eye movements

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Eye movements. The role of eye movements is to bring the image of objects of visual interest onto the fovea of the retina and to hold the image steady in order to achieve the highest level of visual acuity. Several types of eye movement are required to ensure that these conditions are met. . - PowerPoint PPT Presentation

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Eye movements

Eye movements

The role of eye movements is to bring the image of objects of visual interest onto the fovea of the retina and to hold the image steady in order to achieve the highest level of visual acuity. Several types of eye movement are required to ensure that these conditions are met. Moreover, the movements of both eyes must be near perfectly matched to achieve the benefits of binocularity. Both voluntary and reflex movements are involved and may be so classified. Alternatively, they may be grouped into those movements that shift gaze as visual interest changes, and those that stabilize gaze by maintaining a steady image on the retinaIn so-called fixation of a focus of attention, whether uniocular or binocular, the visual axis is not fixed in a perfectly steady manner but undergoes minute, but measurable, flicking (of a few minutes or even seconds of arc) across the true line of fixation. These microsaccades are rapid and surprisingly complex. . When interest changes to another feature of the visual scene, the eyes execute a fast or saccadic movement to take up fixationIf the required rotation is small the saccade is accurate, whereas small supplementary corrective saccades are needed if the shift is substantial. Saccades may also occur in response to other, i.e. non-visual, exteroceptive stimuli (e.g. auditory, tactile, or centrally evoked). They may be volitional or reflex. As an example of the latter, in reading a line of print the eyes make three or four jerky saccades rather than following the line smoothly the line is usefully imaged only when the eye is stationaryThe speed of saccades is assured by an initial, slightly excessive, contraction of the appropriate muscles. The necessary deceleration when the target is fixated is largely dependent on the viscoelasticity of the extraocular muscles and orbital soft tissues, and not on antagonistic muscular activity.The vestibular apparatus induces a variety of reflex eye movements to compensate for the potentially disruptive effects on vision caused by head and body movement . Receptors in the semicircular canals respond to active or passive rotational (angular) accelerations of the head. When the body makes substantial rotational movements a vestibulo-ocular reflex generates a cycle of responses involving both the shifting and stabilizing of gaze. Body rotation is matched by counter-rotation of the eyes so that gaze direction is unaltered and clear vision is maintained. Physical constraint limits the rotation to 30 or less and is followed by a rapid saccadic movement of the eyes to another object in the visual scene and the cycle is repeatedVision is therefore clear throughout most of the cycle while the image is stationary, but at the cost of no useful vision during the brief periods of the saccades. The reflex is efficient and rapid: this speed could not be generated by the visual system, which is slow relative to the short latency of vestibular receptorsOther reflexes generated by the vestibular system, which induce compensatory eye movements to stabilize gaze, are activated during brief head movements. When the head is sharply rotated in any direction, the eyeball rotates by an equal amount in the opposite direction in response to the stimulation of semicircular canal cristae (angular acceleration), and gaze is undisturbed. Brief rotational movements are commonly combined with translational movements (linear acceleration) that are monitored by otolith organs. For example, a linear displacement occurs in walking as the head bobs vertically with each stride, and a rotational displacement occurs as the head rolls, invoking otolith and canal responses respectively to stabilize the retinal imageVestibular disease incurring the loss of the rapid, fine compensatory eye movements in locomotion destabilizes the retinal image, blurs vision and may render locomotion intolerableused to track a moving object of visual interest, maintaining the image approximately on the fovea.usually preceded by a saccade to capture the image but, unlike saccades, they are slow and motivated by vision. Pursuit eye movementsIf the angular shift required to track the moving object is large or is moving swiftly, the initial saccade is frequently inaccurate and one or more small corrective saccades are made before tracking begins. Because the stimulus is visual, the pursuit system response is subject to a relatively long latency (approximately 100 msec)the limitation in performance this imposes may be offset by a predictive capacity when object movement follows a regular pattern, and the eye movements adjust in anticipation to speed and direction.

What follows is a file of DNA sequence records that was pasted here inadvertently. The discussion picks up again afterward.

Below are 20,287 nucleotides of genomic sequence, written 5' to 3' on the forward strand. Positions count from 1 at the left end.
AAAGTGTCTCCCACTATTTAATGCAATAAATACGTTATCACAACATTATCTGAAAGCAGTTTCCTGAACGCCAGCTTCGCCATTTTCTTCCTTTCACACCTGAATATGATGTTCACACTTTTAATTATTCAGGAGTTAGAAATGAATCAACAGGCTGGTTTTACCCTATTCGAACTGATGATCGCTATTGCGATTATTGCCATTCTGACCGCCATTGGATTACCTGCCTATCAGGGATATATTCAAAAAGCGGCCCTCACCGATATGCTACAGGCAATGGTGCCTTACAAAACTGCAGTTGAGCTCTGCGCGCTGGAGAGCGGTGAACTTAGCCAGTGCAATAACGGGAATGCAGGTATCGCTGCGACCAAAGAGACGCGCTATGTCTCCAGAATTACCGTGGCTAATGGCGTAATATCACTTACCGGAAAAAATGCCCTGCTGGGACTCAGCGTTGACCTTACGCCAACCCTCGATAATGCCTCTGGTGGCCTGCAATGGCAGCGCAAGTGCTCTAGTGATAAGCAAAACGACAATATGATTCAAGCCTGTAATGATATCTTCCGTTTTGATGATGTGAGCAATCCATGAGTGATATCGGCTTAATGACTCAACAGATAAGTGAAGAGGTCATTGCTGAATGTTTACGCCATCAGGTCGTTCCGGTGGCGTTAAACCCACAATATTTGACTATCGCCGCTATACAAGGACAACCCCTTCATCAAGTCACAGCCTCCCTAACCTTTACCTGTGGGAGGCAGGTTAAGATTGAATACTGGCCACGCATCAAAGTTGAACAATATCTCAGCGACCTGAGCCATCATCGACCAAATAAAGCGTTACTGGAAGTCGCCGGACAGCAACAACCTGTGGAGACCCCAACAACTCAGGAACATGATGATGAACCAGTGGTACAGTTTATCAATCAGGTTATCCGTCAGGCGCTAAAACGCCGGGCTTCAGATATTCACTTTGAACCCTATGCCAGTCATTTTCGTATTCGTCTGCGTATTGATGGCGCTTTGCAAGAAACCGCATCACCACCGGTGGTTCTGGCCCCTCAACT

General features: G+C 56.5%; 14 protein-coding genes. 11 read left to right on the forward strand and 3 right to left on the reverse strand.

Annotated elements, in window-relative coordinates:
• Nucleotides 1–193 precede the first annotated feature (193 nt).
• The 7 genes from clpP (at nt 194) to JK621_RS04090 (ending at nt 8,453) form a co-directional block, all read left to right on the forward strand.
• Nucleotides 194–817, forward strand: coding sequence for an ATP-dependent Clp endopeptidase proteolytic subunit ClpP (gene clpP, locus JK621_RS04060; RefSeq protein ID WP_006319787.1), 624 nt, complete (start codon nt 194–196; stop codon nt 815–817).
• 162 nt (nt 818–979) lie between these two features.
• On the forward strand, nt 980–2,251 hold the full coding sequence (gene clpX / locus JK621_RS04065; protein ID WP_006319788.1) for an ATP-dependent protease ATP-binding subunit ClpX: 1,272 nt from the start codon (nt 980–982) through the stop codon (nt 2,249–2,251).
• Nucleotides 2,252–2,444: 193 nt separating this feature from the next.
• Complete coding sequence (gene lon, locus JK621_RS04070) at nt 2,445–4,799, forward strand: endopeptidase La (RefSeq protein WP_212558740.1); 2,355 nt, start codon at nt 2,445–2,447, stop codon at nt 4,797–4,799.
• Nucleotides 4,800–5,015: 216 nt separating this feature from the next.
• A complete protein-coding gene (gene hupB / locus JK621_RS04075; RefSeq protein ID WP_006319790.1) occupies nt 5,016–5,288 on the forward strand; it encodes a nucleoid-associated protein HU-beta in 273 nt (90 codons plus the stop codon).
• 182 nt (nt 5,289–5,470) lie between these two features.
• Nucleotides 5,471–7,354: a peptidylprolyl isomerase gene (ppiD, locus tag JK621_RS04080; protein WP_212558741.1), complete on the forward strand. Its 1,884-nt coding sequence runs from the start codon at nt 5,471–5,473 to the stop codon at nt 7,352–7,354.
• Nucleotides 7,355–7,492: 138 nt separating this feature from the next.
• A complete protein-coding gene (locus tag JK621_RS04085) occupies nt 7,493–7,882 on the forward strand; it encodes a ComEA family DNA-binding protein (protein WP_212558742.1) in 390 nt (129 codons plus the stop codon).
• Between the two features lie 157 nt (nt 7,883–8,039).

They are controlled principally by the posterior parietal eye field, which is adjacent to the visual association cortex of the lateral aspect of the occipital lobe. The descending connections of this parietal eye field are essentially the same as those of the frontal eye field The direct visual input from the retina to the superior colliculus is also involved in reflex eye movements for visual fixation. The neural circuitry for pursuit movements involves the cerebellum and vestibular nuclei. some connections of the pretectal area mediate the short saccades (optokinetic movements) that occur when the point of visual fixation is continuously shifting, as when looking out of the side window of a moving vehicle.Saccadic activity is almost omnipresent in human vision. Thus, both visual axes are endlessly and rapidly transferred to new points of interest in any part of the visual field. Binocular movements involving convergence are markedly slower than conjugate movements, presumably reflecting the greater complexity of neural control that these movements require. Most human visual activity concerns targets near enough to demand convergence and hence a neuronal intermediation of greater flexibilityBinocular gaze is frequently made to travel routes of the most variable complexity in examining objects of interest in the field, and both visual axes must be maintained with sufficient accuracy to avoid diplopia.